The legend of William Webb Ellis, who is credited with first picking up the football and running with it, has doggedly survived the countless revisionist theories since that day at Rugby School in 1823. That the game should have its origins in an act of spirited defiance is somehow appropriate.
At first glance it is difficult to find the guiding principles behind a game which, to the casual observer, appears to be a mass of contradictions. It is perfectly acceptable, for example, to be seen to be exerting extreme physical pressure on an opponent in an attempt to gain possession of the ball, but not wilfully or maliciously to inflict injury.
These are the boundaries within which players and referees must operate and it is the capacity to make this fine distinction, combined with control and discipline, both individual and collective, upon which the code of conduct depends.
Rugby owes much of its appeal to the fact that it is played both to the letter and within the spirit of the laws. The responsibility for ensuring that this happens lies not with one individual – it involves coaches, captains, players and referees.
It is through discipline, control and mutual respect that the spirit of the game flourishes and, in the context of a game as physically challenging as rugby, these are the qualities which forge the fellowship and sense of fair play so essential to the game’s ongoing success and survival.
Old-fashioned traditions and virtues they may be, but they have stood the test of time and, at all levels at which the game is played, they remain as important to rugby’s future as they have been throughout its long and distinguished past. The principles of rugby are the fundamental elements upon which the game is based and they enable participants to immediately identify the game’s character and what makes it distinctive as a sport.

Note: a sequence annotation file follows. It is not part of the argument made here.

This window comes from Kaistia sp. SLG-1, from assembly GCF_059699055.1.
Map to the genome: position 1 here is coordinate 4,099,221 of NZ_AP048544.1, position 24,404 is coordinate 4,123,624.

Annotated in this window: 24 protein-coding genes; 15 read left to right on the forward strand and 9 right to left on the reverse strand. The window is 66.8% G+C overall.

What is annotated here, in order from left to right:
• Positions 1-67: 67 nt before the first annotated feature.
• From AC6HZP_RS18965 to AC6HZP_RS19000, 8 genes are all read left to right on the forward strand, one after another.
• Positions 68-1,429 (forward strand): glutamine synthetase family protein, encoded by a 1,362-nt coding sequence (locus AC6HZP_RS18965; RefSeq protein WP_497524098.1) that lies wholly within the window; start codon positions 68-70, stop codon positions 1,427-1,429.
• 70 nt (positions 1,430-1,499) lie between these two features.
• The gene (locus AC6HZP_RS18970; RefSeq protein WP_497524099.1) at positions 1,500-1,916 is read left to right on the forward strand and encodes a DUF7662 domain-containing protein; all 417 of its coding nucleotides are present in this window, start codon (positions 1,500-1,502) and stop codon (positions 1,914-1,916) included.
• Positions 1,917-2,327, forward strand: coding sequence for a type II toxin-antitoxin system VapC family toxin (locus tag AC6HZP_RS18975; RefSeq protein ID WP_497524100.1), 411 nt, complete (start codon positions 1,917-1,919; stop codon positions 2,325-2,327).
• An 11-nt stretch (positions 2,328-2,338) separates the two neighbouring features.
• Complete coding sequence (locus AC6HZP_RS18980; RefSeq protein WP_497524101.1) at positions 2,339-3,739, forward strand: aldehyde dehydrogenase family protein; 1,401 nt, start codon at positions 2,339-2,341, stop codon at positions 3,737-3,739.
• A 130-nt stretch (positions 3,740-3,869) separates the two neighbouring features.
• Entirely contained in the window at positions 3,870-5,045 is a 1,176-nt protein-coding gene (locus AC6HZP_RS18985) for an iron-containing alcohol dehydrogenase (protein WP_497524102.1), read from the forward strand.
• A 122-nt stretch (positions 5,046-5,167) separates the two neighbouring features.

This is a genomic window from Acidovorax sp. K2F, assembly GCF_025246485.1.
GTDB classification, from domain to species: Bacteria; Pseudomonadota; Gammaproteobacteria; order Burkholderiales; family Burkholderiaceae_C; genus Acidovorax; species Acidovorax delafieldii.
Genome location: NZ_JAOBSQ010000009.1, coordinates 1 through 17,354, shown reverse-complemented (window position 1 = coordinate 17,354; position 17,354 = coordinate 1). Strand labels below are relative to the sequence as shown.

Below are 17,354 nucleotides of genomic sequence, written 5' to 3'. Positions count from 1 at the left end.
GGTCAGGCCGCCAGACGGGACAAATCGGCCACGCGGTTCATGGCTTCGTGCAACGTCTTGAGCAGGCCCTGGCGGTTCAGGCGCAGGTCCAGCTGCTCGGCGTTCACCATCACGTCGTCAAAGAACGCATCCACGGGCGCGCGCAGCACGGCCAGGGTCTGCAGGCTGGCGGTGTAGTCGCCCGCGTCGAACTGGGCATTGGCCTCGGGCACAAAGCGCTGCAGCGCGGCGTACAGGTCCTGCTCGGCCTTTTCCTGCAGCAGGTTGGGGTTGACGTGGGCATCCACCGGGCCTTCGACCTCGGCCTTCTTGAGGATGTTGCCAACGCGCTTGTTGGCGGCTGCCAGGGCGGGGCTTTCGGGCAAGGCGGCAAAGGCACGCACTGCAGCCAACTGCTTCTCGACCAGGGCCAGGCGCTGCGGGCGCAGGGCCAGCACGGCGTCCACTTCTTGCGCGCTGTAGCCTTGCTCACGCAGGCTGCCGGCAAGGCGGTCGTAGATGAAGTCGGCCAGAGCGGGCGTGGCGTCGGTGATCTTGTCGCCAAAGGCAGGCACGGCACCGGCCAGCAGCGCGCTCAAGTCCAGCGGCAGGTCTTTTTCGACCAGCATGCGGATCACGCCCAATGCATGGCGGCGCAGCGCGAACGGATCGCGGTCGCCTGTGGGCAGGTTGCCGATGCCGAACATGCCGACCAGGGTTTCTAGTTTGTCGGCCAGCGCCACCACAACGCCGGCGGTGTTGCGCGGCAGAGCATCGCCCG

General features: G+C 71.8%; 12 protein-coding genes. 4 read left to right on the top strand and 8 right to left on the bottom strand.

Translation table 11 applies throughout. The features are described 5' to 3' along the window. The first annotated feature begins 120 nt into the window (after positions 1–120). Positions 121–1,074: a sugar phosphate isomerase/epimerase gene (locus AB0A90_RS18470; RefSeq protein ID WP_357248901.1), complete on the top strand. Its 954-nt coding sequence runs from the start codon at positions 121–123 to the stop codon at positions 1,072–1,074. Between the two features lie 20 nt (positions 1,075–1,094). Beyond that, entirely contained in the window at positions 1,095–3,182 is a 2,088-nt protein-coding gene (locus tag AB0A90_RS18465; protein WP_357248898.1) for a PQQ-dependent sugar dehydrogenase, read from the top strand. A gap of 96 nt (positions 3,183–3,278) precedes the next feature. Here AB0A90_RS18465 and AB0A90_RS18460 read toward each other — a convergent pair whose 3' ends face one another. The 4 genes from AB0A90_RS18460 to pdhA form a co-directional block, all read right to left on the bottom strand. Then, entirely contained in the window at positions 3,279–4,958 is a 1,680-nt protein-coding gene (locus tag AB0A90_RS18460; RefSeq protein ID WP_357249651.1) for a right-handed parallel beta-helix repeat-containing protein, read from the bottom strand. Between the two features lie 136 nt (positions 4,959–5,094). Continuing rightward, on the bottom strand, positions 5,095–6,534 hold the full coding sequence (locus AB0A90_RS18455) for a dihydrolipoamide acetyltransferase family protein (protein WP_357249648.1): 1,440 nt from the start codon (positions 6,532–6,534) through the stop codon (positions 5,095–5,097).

The contest for possession of the ball is one of rugby’s key features. These contests occur throughout the game and in a number of different forms:
The contests are balanced in such a way as to reward superior skill displayed in the preceding action. For example, a team forced to kick for touch because of its inability to maintain the play is denied the throw-in to the lineout. Similarly, the team knocking the ball on or passing the ball forward is denied the throw at the subsequent scrum. The advantage then must always lie with the team throwing the ball in, although, here again, it is important that these areas of play can be fairly contested.
The team in possession aims to maintain continuity by denying the opposition the ball and, by skilful means, to advance and score points. Failure to do this will mean the surrendering of possession to the opposition either as a result of shortcomings on the part of the team in possession or because of the quality of the opposition defence; contest and continuity, profit and loss.
As one team attempts to maintain continuity of possession, the opposing team strives to contest for possession. This provides the essential balance between continuity of play and continuity of possession. This balance of contestability and continuity applies to both set piece and open play.